Like I had mentioned in several other blog posts, I have been fiddling around with RDF and OWL to try and understand what RDF and OWL can be used for and how they relate to XBRL.
Well, I have some initial prototypes which I was able to put together:
- Prototype Ontologies: These are some prototype ontologies. I started off creating one ontology and then quickly realize that there are really a number of ontologies working together here, it was better to break them up, to modularize them. The ontologies "link" to one another, or should. I don't have all those linkages in place yet.
- Prototype RDF: This is information about the US GAAP Taxonomy expressed in RDF. Here is an HTML version of what is in the RDF file. What the file does is create something readable by a computer application to help them work with the US GAAP Taxonomy files. For example, imagine a software interface being built which will help a use of the US GAAP Taxonomy find and pick the files they need to use. (This is as compared to having to read the documentation and ferret through the files to find them.)
I am learning quite a bit. RDF by itself is kind of like using XML without an XML Schema. What I mean is that XML can be "well formed" but if you don't follow an XML Schema it is easy to break your application or go outside the bounds of what an application expects. OWL serves somewhat of a similar purpose for RDF. It "guides" the directed graphs created by RDF, it seems, helping to articulate what is logical and allowed and what is not. OWL also seems to provide short cuts for articulating relations. This may not make sense to people, I admit I am not doing a great job of explaining this right now. More later.
Another thing I am learning is that several people have expressed XBRL in RDF of have talked about it. From what I am seeing thought is that all attempts appear to be focused on the XBRL syntax. Personally, I think this is a misguided approach. This may be minimally useful for some things, but it seems to fall incredibly short of what OWL and RDF really could provide. OWL is a great way to express the pieces of the domain of financial reporting, how the pieces interrelate, and in ways you can use that information within a software application.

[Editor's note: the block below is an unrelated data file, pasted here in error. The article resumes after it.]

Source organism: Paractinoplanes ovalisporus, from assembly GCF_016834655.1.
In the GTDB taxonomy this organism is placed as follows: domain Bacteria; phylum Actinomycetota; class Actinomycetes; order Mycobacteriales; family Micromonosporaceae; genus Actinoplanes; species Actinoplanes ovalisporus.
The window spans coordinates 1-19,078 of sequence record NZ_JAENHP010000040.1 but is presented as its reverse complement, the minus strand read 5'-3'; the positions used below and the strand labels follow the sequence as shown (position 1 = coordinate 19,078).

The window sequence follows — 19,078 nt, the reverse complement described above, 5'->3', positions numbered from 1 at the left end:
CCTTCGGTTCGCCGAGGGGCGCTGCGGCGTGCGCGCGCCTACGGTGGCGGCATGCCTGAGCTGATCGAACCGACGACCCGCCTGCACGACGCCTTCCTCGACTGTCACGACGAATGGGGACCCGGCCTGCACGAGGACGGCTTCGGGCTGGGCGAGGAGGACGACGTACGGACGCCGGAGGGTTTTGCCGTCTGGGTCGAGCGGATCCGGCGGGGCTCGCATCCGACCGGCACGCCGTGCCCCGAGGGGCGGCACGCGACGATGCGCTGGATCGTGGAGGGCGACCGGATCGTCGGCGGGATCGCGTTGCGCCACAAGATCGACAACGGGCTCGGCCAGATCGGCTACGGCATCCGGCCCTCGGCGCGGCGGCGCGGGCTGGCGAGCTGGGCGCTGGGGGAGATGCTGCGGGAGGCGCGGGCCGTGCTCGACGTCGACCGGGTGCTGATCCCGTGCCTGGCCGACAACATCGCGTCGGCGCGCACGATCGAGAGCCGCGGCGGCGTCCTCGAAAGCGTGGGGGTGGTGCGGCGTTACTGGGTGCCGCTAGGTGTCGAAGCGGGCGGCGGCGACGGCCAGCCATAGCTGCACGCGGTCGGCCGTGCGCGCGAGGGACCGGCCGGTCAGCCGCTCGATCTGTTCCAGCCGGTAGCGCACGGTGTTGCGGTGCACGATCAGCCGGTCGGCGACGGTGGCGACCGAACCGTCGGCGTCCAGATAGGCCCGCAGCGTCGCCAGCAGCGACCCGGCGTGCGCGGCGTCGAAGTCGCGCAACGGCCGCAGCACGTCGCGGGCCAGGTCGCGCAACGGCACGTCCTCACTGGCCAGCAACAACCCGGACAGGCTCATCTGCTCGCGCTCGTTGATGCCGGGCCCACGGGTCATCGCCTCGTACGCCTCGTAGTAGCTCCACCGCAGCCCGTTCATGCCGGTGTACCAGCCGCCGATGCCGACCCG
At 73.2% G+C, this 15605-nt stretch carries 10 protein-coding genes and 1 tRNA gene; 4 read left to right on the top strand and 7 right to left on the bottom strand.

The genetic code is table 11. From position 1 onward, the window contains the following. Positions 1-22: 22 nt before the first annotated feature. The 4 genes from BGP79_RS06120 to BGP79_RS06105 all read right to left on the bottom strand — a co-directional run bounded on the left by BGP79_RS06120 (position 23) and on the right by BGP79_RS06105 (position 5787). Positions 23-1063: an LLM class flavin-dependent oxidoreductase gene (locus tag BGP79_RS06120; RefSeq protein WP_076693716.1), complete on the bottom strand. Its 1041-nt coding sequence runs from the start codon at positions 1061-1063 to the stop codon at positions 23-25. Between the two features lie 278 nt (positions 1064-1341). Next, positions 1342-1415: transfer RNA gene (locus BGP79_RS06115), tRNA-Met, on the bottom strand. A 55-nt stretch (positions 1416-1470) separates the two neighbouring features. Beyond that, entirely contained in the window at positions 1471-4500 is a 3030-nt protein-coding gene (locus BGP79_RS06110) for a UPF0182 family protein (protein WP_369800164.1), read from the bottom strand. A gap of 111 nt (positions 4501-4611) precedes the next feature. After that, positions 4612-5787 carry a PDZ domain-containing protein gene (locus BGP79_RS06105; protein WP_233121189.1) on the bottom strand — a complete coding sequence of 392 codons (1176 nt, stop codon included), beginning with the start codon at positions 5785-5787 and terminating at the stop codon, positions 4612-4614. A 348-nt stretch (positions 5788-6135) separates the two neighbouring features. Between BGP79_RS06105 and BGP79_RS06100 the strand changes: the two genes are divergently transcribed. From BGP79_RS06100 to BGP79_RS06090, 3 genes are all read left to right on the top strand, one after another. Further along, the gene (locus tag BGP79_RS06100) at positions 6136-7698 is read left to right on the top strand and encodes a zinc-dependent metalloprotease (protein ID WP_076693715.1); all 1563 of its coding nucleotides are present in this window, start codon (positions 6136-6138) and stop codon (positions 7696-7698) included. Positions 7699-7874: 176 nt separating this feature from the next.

I get the impression that XBRL people seem to be a little "fearful" of OWL/RDF; and that OWL/RDF people think that XBRL is making a big mistake and that XBRL International should have used OWL and RDF for expressing the XBRL syntax. I don't really understand either of these views. OWL and RDF did not even exist in a form where they could really have been used by the creators of XBRL. The use of RDF was discussed and was considered too immature at the time.
Both RDF/OWL and XBRL are syntaxes. XML and XML Schema are syntaxes also. What is more important is what you can do with the syntaxes. This is not an either/or deal. One should be able to switch between RDF/OWL, XBRL, XML/XML Schema just like on can switch between HTML, PDF, and Word syntaxes. Those are just syntaxes.
What is more important is the semantic model of the domain. Express that in whatever syntax.
Now, something else that I am realizing is that in order for RDF/OWL or XML/XML Schema to be truly useful one needs to build, on top of those syntaxes, much of what an XBRL processor provides. That is where the magic is for business users. The fact of the matter is that most XBRL processors don't even go far enough; they focus on the XBRL syntax! We need another layer above the XBRL syntax for XBRL to be truly useful in a business domain, for example the domain of financial reporting.
For example, take a look at SEC XBRL financial filings. All the applications which I have seen focus on the XBRL syntax level of the problem of creating SEC XBRL filings. I have not seen one that leverages the domain model or the US GAAP Taxonomy Architecture.
Contrast the SEC XBRL implementation to the FDIC implementation of XBRL. Not many (I am not aware of any) FDIC filers use XBRL tools to file with the FDIC. They all use specialized software which is used to create bank call reports which are to be filed with the FDIC. Why can't specialized software be built for doing SEC XBRL filings? Why can't that specialized SEC XBRL filing software be as easy to use as FDIC filing software? Well, frankly, I think specialized SEC filing software can be built. That is my point. And that software will be vastly easier to use than generic XBRL software.
Even better would be if software was adaptable to either the FDIC, the SEC, or other implementations of XBRL. What if XBRL software was configurable to a number of profiles? After all, all these have to ultimately generate XBRL. These application profiles should be built not focusing on the XBRL syntax but rather on the business domain semantics.
More later...back to fiddling around with RDF and OWL. Come on in, the water is great!